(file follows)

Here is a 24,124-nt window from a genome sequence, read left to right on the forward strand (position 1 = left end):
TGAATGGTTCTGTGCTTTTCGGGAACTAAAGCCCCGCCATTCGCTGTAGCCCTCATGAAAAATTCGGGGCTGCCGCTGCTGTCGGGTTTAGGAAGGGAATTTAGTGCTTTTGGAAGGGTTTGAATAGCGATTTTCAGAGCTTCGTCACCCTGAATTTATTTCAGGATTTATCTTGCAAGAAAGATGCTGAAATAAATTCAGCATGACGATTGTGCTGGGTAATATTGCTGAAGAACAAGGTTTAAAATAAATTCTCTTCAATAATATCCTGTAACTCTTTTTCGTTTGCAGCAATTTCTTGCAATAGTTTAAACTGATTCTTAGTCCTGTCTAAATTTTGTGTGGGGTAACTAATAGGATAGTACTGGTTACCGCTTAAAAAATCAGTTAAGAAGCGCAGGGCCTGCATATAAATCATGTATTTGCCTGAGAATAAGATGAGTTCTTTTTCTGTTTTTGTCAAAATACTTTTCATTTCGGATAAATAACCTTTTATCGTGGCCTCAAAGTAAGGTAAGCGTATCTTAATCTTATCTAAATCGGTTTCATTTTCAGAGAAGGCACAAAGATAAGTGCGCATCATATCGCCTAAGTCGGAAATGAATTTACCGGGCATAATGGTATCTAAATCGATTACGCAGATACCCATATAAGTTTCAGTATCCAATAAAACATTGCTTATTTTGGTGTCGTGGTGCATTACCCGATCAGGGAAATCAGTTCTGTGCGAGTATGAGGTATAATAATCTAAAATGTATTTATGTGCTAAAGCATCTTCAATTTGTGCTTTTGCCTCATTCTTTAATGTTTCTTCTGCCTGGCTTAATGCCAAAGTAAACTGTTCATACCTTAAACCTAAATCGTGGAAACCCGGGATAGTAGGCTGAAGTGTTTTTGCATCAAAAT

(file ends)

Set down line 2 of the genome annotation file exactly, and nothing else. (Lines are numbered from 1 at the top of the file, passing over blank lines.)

TGAATGGTTCTGTGCTTTTCGGGAACTAAAGCCCCGCCATTCGCTGTAGCCCTCATGAAAAATTCGGGGCTGCCGCTGCTGTCGGGTTTAGGAAGGGAATTTAGTGCTTTTGGAAGGGTTTGAATAGCGATTTTCAGAGCTTCGTCACCCTGAATTTATTTCAGGATTTATCTTGCAAGAAAGATGCTGAAATAAATTCAGCATGACGATTGTGCTGGGTAATATTGCTGAAGAACAAGGTTTAAAATAAATTCTCTTCAATAATATCCTGTAACTCTTTTTCGTTTGCAGCAATTTCTTGCAATAGTTTAAACTGATTCTTAGTCCTGTCTAAATTTTGTGTGGGGTAACTAATAGGATAGTACTGGTTACCGCTTAAAAAATCAGTTAAGAAGCGCAGGGCCTGCATATAAATCATGTATTTGCCTGAGAATAAGATGAGTTCTTTTTCTGTTTTTGTCAAAATACTTTTCATTTCGGATAAATAACCTTTTATCGTGGCCTCAAAGTAAGGTAAGCGTATCTTAATCTTATCTAAATCGGTTTCATTTTCAGAGAAGGCACAAAGATAAGTGCGCATCATATCGCCTAAGTCGGAAATGAATTTACCGGGCATAATGGTATCTAAATCGATTACGCAGATACCCATATAAGTTTCAGTATCCAATAAAACATTGCTTATTTTGGTGTCGTGGTGCATTACCCGATCAGGGAAATCAGTTCTGTGCGAGTATGAGGTATAATAATCTAAAATGTATTTATGTGCTAAAGCATCTTCAATTTGTGCTTTTGCCTCATTCTTTAATGTTTCTTCTGCCTGGCTTAATGCCAAAGTAAACTGTTCATACCTTAAACCTAAATCGTGGAAACCCGGGATAGTAGGCTGAAGTGTTTTTGCATCAAAAT